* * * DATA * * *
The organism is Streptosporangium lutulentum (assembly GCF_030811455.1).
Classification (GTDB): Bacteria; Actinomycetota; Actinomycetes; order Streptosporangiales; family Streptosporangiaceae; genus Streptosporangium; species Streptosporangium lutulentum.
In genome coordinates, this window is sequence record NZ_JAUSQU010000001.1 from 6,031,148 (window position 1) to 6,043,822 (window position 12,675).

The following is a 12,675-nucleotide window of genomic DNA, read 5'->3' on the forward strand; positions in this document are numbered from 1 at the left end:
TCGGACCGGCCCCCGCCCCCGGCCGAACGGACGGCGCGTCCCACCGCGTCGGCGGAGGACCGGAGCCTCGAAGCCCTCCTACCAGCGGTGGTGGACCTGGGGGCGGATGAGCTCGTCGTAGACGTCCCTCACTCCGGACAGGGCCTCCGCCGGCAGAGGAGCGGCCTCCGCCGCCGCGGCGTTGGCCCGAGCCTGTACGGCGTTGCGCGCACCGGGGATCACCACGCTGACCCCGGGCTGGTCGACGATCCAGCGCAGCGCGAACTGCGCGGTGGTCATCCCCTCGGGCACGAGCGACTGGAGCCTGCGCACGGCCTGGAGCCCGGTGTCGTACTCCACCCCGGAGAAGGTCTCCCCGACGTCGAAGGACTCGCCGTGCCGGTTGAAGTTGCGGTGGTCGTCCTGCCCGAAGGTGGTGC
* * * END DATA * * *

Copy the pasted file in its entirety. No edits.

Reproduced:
The organism is Streptosporangium lutulentum (assembly GCF_030811455.1).
Classification (GTDB): Bacteria; Actinomycetota; Actinomycetes; order Streptosporangiales; family Streptosporangiaceae; genus Streptosporangium; species Streptosporangium lutulentum.
In genome coordinates, this window is sequence record NZ_JAUSQU010000001.1 from 6,031,148 (window position 1) to 6,043,822 (window position 12,675).

The following is a 12,675-nucleotide window of genomic DNA, read 5'->3' on the forward strand; positions in this document are numbered from 1 at the left end:
TCGGACCGGCCCCCGCCCCCGGCCGAACGGACGGCGCGTCCCACCGCGTCGGCGGAGGACCGGAGCCTCGAAGCCCTCCTACCAGCGGTGGTGGACCTGGGGGCGGATGAGCTCGTCGTAGACGTCCCTCACTCCGGACAGGGCCTCCGCCGGCAGAGGAGCGGCCTCCGCCGCCGCGGCGTTGGCCCGAGCCTGTACGGCGTTGCGCGCACCGGGGATCACCACGCTGACCCCGGGCTGGTCGACGATCCAGCGCAGCGCGAACTGCGCGGTGGTCATCCCCTCGGGCACGAGCGACTGGAGCCTGCGCACGGCCTGGAGCCCGGTGTCGTACTCCACCCCGGAGAAGGTCTCCCCGACGTCGAAGGACTCGCCGTGCCGGTTGAAGTTGCGGTGGTCGTCCTGCCCGAAGGTGGTGC